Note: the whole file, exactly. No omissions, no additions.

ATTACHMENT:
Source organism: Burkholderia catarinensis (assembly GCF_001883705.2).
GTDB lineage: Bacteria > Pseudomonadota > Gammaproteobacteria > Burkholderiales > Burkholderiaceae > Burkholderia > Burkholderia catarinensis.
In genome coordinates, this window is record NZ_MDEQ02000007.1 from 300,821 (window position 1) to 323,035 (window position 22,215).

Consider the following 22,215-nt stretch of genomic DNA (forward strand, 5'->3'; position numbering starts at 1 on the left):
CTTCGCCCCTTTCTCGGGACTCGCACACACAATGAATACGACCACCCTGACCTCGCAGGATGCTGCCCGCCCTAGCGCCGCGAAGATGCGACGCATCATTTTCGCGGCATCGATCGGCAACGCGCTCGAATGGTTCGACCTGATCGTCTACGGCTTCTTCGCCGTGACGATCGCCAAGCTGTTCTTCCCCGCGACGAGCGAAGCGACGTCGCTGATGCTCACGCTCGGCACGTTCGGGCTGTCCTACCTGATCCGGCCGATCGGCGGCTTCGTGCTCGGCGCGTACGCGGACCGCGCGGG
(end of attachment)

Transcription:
Source organism: Burkholderia catarinensis (assembly GCF_001883705.2).
GTDB lineage: Bacteria > Pseudomonadota > Gammaproteobacteria > Burkholderiales > Burkholderiaceae > Burkholderia > Burkholderia catarinensis.
In genome coordinates, this window is record NZ_MDEQ02000007.1 from 300,821 (window position 1) to 323,035 (window position 22,215).

Consider the following 22,215-nt stretch of genomic DNA (forward strand, 5'->3'; position numbering starts at 1 on the left):
CTTCGCCCCTTTCTCGGGACTCGCACACACAATGAATACGACCACCCTGACCTCGCAGGATGCTGCCCGCCCTAGCGCCGCGAAGATGCGACGCATCATTTTCGCGGCATCGATCGGCAACGCGCTCGAATGGTTCGACCTGATCGTCTACGGCTTCTTCGCCGTGACGATCGCCAAGCTGTTCTTCCCCGCGACGAGCGAAGCGACGTCGCTGATGCTCACGCTCGGCACGTTCGGGCTGTCCTACCTGATCCGGCCGATCGGCGGCTTCGTGCTCGGCGCGTACGCGGACCGCGCGGG